The study under review was a double-blind randomized controlled trial assessing the effects of vitamin C and E supplementation on strength training and muscle metabolism.
The participants in this study were 32 young recreational strength trainees, who had been regularly performing strength training exercises, one to four times a week for the past six months. The mean age of the groups was in the mid-twenties. The vitamin group had five women, out of 17 total participants, and the placebo group consisted of six women, out of 15 total participants. Most of the trainees engaged in some sort of endurance training as well, but during the study, that was restricted to once per week at most. The participants were also instructed to stop taking any supplements in the two weeks leading up to the study to ensure that the only supplements they used were the studied vitamin C and E.
The study began with a one to four week phase devoted to training the participants in how to perform the strength tests (various single-joint isolation exercises such as biceps curls and leg extensions, which are standard for performance studies). This phase included three relatively light workouts per week (8-12 reps at the 15-rep max of the participants).
After that, the training protocol included six weeks of three sets at the participants’ 9-11 rep maximum and then three weeks of three to four sets at their 6-8 rep maximum. Each week had four sessions with two upper body sessions and two lower body sessions, using a variety of compound and isolation exercises.
The participants were randomized to receive either placebo pills or a total of 1000 mg vitamin C and 235 mg vitamin E per day. This dosing was split into pre- and post-workout doses on training days, with half taken one to three hours before training and half within an hour after training. Non-training day supplements were split between morning and evening doses. The total daily doses of these antioxidants were substantially higher than the recommended daily intakes for vitamin C (90 mg for men and 75 mg for women) and vitamin E (15 mg for both men and women).
The participants were given advice on diet and post-workout protein intake, in order to help maintain a slightly positive energy balance. They also submitted a four-day weighed food diary at the start and end of the study, and recorded their supplement intake and training logs. This helped keep the study participants on protocol, and also served to signal the researchers to advise any participants who weren’t eating enough protein (defined by the researchers as one gram per kilogram of body weight, minimum). Body weight and composition were studied with DEXA scans and muscle cross-section MRIs, which are widely used in training performance studies.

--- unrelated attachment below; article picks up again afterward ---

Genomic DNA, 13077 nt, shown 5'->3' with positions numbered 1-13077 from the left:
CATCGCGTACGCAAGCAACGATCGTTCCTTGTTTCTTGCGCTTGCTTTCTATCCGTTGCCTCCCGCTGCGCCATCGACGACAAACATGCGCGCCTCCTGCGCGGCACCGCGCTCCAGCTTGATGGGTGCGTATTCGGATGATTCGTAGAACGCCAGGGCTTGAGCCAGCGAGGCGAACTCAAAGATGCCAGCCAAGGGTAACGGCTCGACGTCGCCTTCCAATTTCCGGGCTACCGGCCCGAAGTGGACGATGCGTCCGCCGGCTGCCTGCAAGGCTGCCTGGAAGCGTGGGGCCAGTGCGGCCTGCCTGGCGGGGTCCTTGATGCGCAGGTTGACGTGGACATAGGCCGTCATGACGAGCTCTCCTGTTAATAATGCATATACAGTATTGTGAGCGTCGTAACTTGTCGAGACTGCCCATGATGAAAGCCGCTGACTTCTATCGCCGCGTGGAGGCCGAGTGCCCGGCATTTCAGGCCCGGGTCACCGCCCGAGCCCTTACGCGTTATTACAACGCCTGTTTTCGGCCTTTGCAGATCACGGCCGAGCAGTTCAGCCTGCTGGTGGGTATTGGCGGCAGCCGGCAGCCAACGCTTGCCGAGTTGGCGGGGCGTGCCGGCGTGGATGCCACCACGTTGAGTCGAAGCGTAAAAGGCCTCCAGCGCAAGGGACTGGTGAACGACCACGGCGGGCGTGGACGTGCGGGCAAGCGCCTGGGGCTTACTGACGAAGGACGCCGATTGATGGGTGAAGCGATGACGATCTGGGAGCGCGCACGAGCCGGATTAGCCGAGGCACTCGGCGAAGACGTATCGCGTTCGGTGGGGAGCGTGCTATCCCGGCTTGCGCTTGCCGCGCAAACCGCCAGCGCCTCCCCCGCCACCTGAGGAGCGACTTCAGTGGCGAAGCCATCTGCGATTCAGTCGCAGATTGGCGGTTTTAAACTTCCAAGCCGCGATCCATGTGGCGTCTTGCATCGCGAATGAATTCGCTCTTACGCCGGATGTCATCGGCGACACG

In addition to these long-term analyses, the researchers conducted acute muscle analyses on a subset of participants. These analyses included blood tests and muscle biopsies before and after a relatively strenuous session of leg presses and leg extensions. For these analyses, the participants ate a standardized breakfast, took either the vitamins or placebo, and then came to the lab to complete the testing. After the training, but before the post-training biopsies and blood work, the trainees took another dose of supplements or placebo.The researchers then performed a variety of molecular and biochemical analyses of the blood and muscle samples with the goal of understanding how vitamin C and E affect muscle metabolism and cell signaling pathways important for hypertrophy and muscle adaptation.
Participants in this RCT were young and mostly male. They were given high doses of vitamins C and E before and after training, as well as in the morning and evening of non-training days. Biopsied muscle was also tested to assess the direct effects of these vitamins on critical signaling pathways and muscle metabolism.